Granted, WiBro is a stupid name. Even in Seoul, access to the WiMax network is limited and speeds can vary wildly, depending on how far you are from the nearest WiMax base station. But it's a glimpse of what's possible when a telecom and a technology innovator work together: fast Internet access available anywhere at any time.
In the United States, WiMax is available from Clearwire but only in very limited test markets: Baltimore, Las Vegas, Atlanta, and a handful of smaller ones. So far, it doesn't look promising -- some of its customers are threatening a class-action suit for poor service. Meanwhile, the telecoms are still struggling with 3G and arguing over whether WiMax or a competing technology, LTE, will ultimately define what 4G becomes.
Given how painfully slowly many of these same players deployed landline broadband over the last decade, I don't hold out much hope they will get their mobile act together very soon, if at all.
PC Mag editor Lance Ulanoff, who was sitting across from me on that Seoul subway ride, sums it up nicely:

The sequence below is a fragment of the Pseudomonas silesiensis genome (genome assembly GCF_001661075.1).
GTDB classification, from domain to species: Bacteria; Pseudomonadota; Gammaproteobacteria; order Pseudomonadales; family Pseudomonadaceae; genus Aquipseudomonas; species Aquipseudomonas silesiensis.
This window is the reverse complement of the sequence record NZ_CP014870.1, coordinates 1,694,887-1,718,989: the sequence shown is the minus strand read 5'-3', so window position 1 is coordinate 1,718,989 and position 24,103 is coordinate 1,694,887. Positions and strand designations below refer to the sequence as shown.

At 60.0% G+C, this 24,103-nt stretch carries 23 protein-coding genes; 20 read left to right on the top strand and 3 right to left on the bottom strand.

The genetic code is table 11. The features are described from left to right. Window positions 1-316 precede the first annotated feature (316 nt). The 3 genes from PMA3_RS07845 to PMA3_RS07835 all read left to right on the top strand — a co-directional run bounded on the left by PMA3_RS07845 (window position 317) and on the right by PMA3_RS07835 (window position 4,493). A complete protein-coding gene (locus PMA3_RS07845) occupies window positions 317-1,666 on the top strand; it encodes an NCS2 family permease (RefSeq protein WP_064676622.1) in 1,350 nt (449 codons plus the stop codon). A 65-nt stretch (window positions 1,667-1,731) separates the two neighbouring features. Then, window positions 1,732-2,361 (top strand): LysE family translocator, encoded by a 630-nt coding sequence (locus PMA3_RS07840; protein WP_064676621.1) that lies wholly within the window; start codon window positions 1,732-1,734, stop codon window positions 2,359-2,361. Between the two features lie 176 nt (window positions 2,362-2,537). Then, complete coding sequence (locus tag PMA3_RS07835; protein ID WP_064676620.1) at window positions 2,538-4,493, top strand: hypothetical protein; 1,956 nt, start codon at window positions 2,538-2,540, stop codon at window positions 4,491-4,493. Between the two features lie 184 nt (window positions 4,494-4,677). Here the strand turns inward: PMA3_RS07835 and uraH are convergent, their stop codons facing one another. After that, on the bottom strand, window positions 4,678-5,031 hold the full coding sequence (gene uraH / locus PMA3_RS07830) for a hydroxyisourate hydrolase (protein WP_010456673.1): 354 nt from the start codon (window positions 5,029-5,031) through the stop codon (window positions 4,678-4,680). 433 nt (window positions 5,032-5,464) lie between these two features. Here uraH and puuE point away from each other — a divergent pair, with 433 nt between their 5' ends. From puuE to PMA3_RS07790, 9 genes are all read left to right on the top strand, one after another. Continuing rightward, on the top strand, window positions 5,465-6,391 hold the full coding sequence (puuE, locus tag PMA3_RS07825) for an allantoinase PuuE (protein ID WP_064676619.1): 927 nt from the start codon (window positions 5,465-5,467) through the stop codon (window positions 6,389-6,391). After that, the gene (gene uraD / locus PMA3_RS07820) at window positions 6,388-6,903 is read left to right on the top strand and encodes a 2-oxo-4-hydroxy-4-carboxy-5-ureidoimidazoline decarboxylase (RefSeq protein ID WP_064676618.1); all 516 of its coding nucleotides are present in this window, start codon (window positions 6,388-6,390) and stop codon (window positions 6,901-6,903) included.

I doubt U.S. consumers even understand the mess they're facing. Unlike South Korea, which seems to have settled on one type of 4G for its most populous city, the U.S. will have two options that are both claiming to be the fastest. That's a shame. Now would be a good time for consumers to simply say no: "We don't want competing platforms. Instead, give us one flavor of 4G and competing devices and service offerings. Most of us will be using 4G with our laptops and we won't switch them as readily as we do our phones. But we might switch carriers if we get a better deal or any perks. If we end up with competing platforms, that'll be impossible."
Will we be a second-class nation when it comes to mobile broadband? It's entirely possible. Unless, of course, the world ends in the next few days. In which case, it's been nice knowing you.
Tired of the telecoms? Longing for a superfast mobile Net connection? Post your thoughts below or e-mail me: firstname.lastname@example.org.